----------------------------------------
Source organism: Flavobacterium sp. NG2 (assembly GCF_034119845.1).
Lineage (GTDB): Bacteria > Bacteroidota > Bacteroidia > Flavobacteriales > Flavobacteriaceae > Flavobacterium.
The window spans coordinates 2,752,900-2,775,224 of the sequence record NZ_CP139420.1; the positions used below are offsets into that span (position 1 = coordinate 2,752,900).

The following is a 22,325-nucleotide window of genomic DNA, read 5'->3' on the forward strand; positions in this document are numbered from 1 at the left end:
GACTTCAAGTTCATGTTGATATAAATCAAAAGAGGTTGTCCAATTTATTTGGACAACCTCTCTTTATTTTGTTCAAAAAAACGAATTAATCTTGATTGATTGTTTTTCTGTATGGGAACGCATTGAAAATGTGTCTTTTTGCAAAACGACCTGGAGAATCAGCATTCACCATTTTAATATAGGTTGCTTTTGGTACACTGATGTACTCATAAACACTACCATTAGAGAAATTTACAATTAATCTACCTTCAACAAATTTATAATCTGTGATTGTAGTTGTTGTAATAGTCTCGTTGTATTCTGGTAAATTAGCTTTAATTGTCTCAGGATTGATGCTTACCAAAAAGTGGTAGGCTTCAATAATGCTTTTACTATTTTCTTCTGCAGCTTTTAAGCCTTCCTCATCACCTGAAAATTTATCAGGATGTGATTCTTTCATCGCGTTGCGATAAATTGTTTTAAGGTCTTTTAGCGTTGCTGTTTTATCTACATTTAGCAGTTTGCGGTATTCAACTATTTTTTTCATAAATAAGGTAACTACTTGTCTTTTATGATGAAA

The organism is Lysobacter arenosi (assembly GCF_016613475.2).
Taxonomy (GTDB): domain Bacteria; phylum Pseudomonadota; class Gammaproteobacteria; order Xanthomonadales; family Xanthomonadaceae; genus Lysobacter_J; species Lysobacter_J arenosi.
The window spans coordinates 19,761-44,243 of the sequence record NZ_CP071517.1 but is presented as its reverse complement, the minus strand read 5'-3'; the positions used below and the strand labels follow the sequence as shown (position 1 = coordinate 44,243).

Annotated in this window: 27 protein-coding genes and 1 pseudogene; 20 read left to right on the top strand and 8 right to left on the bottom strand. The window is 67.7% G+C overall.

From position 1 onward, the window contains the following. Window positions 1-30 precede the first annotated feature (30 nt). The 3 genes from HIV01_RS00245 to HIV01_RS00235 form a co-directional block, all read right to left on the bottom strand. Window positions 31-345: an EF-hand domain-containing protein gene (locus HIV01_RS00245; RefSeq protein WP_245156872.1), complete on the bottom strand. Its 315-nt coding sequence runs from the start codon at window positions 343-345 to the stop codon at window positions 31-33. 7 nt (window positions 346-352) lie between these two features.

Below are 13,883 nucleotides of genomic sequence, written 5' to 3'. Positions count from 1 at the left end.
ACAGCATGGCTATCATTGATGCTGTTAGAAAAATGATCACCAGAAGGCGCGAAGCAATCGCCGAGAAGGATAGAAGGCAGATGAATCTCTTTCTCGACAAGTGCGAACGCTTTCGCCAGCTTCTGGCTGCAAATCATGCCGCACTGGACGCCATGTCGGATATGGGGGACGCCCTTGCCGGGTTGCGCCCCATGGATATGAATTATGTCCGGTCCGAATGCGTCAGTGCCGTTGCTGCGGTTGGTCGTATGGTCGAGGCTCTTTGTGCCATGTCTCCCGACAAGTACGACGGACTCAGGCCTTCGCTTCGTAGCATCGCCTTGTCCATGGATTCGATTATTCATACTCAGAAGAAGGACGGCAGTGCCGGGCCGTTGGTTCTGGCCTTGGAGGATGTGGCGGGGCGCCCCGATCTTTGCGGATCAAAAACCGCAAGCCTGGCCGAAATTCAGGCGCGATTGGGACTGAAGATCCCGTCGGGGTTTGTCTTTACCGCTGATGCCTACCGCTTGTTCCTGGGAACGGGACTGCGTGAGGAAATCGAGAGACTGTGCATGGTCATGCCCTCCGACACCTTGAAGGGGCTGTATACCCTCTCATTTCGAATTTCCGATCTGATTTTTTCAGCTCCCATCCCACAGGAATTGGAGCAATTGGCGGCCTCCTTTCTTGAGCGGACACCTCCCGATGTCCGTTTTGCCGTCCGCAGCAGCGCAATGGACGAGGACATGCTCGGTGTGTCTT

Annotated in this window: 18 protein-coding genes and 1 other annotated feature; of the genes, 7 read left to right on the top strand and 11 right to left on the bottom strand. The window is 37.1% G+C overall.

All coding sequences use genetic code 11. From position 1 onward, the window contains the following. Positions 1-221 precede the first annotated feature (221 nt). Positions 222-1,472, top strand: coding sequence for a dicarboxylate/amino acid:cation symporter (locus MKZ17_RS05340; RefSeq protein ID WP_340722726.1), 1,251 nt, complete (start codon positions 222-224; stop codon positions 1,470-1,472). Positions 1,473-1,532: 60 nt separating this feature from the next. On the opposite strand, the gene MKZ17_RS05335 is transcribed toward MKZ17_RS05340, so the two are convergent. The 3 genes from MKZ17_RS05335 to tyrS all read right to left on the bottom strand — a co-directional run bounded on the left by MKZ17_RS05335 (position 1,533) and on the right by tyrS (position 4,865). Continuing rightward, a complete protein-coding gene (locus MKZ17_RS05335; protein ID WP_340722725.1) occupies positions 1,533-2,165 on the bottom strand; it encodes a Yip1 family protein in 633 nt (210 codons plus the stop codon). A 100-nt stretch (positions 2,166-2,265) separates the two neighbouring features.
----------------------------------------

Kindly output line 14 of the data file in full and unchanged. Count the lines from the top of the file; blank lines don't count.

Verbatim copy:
All coding sequences use genetic code 11. From position 1 onward, the window contains the following. Positions 1-221 precede the first annotated feature (221 nt). Positions 222-1,472, top strand: coding sequence for a dicarboxylate/amino acid:cation symporter (locus MKZ17_RS05340; RefSeq protein ID WP_340722726.1), 1,251 nt, complete (start codon positions 222-224; stop codon positions 1,470-1,472). Positions 1,473-1,532: 60 nt separating this feature from the next. On the opposite strand, the gene MKZ17_RS05335 is transcribed toward MKZ17_RS05340, so the two are convergent. The 3 genes from MKZ17_RS05335 to tyrS all read right to left on the bottom strand — a co-directional run bounded on the left by MKZ17_RS05335 (position 1,533) and on the right by tyrS (position 4,865). Continuing rightward, a complete protein-coding gene (locus MKZ17_RS05335; protein ID WP_340722725.1) occupies positions 1,533-2,165 on the bottom strand; it encodes a Yip1 family protein in 633 nt (210 codons plus the stop codon). A 100-nt stretch (positions 2,166-2,265) separates the two neighbouring features.